Governance, Livelihoods and Gender Issues in Run-of-the-River Hydropower Project Areas in Uttarakhand, India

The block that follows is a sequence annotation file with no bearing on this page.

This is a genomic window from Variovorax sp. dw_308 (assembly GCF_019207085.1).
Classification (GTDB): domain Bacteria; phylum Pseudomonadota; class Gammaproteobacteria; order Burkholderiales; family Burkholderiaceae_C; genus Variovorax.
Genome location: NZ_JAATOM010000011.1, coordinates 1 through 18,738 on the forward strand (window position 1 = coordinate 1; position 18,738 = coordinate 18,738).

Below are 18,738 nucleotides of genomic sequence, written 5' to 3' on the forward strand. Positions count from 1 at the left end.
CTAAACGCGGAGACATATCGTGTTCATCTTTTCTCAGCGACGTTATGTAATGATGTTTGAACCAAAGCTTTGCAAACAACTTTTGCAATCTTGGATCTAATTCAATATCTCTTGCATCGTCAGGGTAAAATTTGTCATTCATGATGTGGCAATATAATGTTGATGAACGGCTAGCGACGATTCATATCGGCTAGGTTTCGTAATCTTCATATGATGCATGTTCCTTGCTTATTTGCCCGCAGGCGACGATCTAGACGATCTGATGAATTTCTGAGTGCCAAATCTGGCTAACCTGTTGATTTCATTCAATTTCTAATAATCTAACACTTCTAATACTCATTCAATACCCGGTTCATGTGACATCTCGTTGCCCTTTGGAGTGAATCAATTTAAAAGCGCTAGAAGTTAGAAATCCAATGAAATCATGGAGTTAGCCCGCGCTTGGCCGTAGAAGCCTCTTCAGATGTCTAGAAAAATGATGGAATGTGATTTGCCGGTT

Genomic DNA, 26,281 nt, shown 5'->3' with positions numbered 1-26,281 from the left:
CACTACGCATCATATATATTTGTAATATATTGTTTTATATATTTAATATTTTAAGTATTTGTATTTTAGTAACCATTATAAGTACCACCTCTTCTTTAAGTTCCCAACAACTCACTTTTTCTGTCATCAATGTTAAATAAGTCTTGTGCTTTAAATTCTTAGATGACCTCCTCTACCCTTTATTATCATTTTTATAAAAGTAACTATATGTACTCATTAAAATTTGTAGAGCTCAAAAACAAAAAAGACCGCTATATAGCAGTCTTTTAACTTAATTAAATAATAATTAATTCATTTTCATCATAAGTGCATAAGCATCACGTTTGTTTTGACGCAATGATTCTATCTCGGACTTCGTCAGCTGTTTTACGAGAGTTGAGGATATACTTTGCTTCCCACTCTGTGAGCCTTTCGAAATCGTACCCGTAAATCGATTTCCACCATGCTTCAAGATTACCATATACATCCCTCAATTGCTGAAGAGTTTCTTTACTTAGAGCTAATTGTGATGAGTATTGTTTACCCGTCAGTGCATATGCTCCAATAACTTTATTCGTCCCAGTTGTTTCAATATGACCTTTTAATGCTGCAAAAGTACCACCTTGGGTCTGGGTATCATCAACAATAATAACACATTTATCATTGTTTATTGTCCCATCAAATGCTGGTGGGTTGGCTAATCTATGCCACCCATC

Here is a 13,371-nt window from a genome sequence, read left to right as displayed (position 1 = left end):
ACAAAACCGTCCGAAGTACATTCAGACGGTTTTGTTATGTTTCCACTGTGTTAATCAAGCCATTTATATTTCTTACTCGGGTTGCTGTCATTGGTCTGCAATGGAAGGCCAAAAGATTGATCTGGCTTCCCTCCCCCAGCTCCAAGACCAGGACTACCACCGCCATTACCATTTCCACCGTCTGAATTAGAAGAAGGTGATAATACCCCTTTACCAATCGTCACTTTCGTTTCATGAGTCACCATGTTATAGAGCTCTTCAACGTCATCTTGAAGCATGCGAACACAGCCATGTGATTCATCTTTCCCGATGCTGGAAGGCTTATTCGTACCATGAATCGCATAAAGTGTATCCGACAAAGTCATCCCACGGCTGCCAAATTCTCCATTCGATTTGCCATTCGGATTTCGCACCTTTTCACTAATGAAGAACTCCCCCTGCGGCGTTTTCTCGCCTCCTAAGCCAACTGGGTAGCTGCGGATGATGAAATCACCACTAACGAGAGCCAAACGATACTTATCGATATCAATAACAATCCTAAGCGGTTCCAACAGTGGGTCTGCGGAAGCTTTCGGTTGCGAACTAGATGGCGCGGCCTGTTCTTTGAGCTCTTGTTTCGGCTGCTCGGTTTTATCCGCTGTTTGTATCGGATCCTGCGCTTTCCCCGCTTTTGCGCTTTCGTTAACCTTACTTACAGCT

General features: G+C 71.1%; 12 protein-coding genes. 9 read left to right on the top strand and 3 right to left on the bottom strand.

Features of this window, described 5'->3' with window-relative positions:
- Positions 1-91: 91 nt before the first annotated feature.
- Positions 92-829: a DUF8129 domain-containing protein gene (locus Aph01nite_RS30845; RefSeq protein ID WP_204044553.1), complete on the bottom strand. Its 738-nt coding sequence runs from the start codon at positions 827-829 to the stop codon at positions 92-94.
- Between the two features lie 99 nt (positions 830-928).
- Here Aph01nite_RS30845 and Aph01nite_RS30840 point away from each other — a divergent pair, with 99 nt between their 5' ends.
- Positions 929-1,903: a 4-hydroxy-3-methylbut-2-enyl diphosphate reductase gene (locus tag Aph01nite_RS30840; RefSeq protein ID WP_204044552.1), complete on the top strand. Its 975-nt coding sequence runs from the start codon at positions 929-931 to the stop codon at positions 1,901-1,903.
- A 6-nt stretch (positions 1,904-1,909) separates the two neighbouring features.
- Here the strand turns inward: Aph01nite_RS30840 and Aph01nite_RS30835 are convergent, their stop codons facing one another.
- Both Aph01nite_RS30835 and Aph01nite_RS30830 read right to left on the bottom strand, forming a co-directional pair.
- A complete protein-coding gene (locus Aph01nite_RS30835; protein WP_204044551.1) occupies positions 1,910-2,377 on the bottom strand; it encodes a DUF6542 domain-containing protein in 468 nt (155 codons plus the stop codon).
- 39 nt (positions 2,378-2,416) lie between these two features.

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As part of the Women and Gender in International Development discussion series, Dr. Stephanie Buechler, Assistant Research Professor in the School of Geography and Development at the University of Arizona, will present on run-of-the river hydropower projects in the Himalayan state of Uttarakhand, India. Currently 450 hydroelectric power schemes are proposed or are under development in this region. Run-of-the-river hydropower projects are being developed in order to avoid some of the costs to local communities and to the environment created by large dams. Stakeholders in this rapid hydropower expansion in Uttarakhand include urban and rural actors, often with diverging interests. The resulting governance challenges are centered on tradeoffs between local electricity and revenue from sale of hydropower on the one hand, and impacts to small-scale irrigation systems, riparian-corridor ecosystem services, and other natural resource-based livelihoods on the other. This study focused on the Bhilangana River basin, where gender differentiated livelihoods dependent on water include farming, fishing, livestock rearing and fodder collection. The purpose was to identify strategies that safeguard or enhance livelihoods of women, youth, and men in areas with hydropower projects, while also maintaining critical ecosystem services for headwater regions across the Himalayas and globally. The presentation is hosted by Women and Gender in International Development of the Office of International Research, Education, and Development (OIRED)and is co-sponsored by the Geography Department, Women's and Gender Studies,and the Virginia Water Resources Research Center.